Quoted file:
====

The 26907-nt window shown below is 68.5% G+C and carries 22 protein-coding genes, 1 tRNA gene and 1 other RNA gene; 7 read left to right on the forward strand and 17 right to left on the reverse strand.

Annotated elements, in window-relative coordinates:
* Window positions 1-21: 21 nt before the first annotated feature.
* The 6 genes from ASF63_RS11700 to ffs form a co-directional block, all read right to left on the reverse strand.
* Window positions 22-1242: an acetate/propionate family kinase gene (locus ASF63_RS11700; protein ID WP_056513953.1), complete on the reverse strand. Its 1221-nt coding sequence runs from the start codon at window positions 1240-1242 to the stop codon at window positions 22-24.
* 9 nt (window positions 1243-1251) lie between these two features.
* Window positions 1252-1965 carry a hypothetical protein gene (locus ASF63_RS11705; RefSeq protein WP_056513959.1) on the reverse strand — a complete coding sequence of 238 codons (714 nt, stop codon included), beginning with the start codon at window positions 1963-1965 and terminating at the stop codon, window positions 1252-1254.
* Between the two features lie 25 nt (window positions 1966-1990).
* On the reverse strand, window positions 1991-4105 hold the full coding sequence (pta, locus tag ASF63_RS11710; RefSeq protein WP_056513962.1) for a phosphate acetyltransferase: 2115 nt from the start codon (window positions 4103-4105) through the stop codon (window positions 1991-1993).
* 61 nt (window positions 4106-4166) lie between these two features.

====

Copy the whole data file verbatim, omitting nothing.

The 26907-nt window shown below is 68.5% G+C and carries 22 protein-coding genes, 1 tRNA gene and 1 other RNA gene; 7 read left to right on the forward strand and 17 right to left on the reverse strand.

Annotated elements, in window-relative coordinates:
* Window positions 1-21: 21 nt before the first annotated feature.
* The 6 genes from ASF63_RS11700 to ffs form a co-directional block, all read right to left on the reverse strand.
* Window positions 22-1242: an acetate/propionate family kinase gene (locus ASF63_RS11700; protein ID WP_056513953.1), complete on the reverse strand. Its 1221-nt coding sequence runs from the start codon at window positions 1240-1242 to the stop codon at window positions 22-24.
* 9 nt (window positions 1243-1251) lie between these two features.
* Window positions 1252-1965 carry a hypothetical protein gene (locus ASF63_RS11705; RefSeq protein WP_056513959.1) on the reverse strand — a complete coding sequence of 238 codons (714 nt, stop codon included), beginning with the start codon at window positions 1963-1965 and terminating at the stop codon, window positions 1252-1254.
* Between the two features lie 25 nt (window positions 1966-1990).
* On the reverse strand, window positions 1991-4105 hold the full coding sequence (pta, locus tag ASF63_RS11710; RefSeq protein WP_056513962.1) for a phosphate acetyltransferase: 2115 nt from the start codon (window positions 4103-4105) through the stop codon (window positions 1991-1993).
* 61 nt (window positions 4106-4166) lie between these two features.